We have developed bipolar membrane electrodialysis (BPED) for simultaneous removal and recovery of boron from waste water. BPED is performed with a two-cell electrodialysis unit composed of an anion exchange membrane (AEM) sandwiched between two bipolar membranes (BPM). A semi-batch type operation was performed by circulating solutions through the cells, namely, the removal and concentration cells. The volume ratio of the reserve tanks for the feed stream to the cells was set to 4:1 (removal: concentratation). Tetrahydroxyborate ions were transported from the removal cell to the concentration cell through the AEM. In the ideal case, the boron concentration in the concentrate should be concentrated to 5 times the initial concentration, when the solutions of the same initial concentration were supplied to both cells of concentration and removal. The concentrated solution was then used for second step to further concentrate the solution. This concentrated solution was then used for third step, and so forth. The operation was continued step-by-step until the boron concentration was sufficiently high to easily recover boric acid. The experimental results with a stack of five cells for the sodium borate solutions (initial concentration: 100 mg/L) showed that the boron concentration in the concentrate was about 4, while that in the diluate was less than 10 mg/L, which is below the regulatory value for waste water in Japan. After four steps, the boron concentration in the concentrate reached close to the solubility of boric acid (ca 10,000 mg/L), at which boron can be recovered for recycling.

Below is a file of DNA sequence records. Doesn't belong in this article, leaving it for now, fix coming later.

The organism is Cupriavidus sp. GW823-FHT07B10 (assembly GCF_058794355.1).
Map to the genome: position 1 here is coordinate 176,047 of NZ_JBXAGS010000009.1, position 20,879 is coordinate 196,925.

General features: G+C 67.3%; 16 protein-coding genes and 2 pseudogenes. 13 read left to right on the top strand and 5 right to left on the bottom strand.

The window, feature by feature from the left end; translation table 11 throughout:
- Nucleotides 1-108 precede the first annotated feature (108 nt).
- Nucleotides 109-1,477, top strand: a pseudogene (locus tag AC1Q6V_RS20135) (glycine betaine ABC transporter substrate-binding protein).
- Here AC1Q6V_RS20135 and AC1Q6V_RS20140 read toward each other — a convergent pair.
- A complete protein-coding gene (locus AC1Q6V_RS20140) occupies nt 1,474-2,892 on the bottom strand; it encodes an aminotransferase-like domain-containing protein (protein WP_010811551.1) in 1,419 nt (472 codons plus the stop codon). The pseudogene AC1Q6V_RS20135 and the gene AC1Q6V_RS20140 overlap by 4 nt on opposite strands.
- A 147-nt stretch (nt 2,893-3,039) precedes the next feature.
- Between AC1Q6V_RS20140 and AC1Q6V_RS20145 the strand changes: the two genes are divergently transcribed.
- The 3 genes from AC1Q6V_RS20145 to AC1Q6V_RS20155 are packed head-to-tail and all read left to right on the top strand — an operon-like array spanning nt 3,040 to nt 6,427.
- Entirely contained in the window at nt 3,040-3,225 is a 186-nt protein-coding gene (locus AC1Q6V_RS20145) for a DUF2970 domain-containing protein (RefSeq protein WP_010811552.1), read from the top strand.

- Bipolar membrane electrodialysis
- Boric acid
- Boron recycling
- Waste water treatment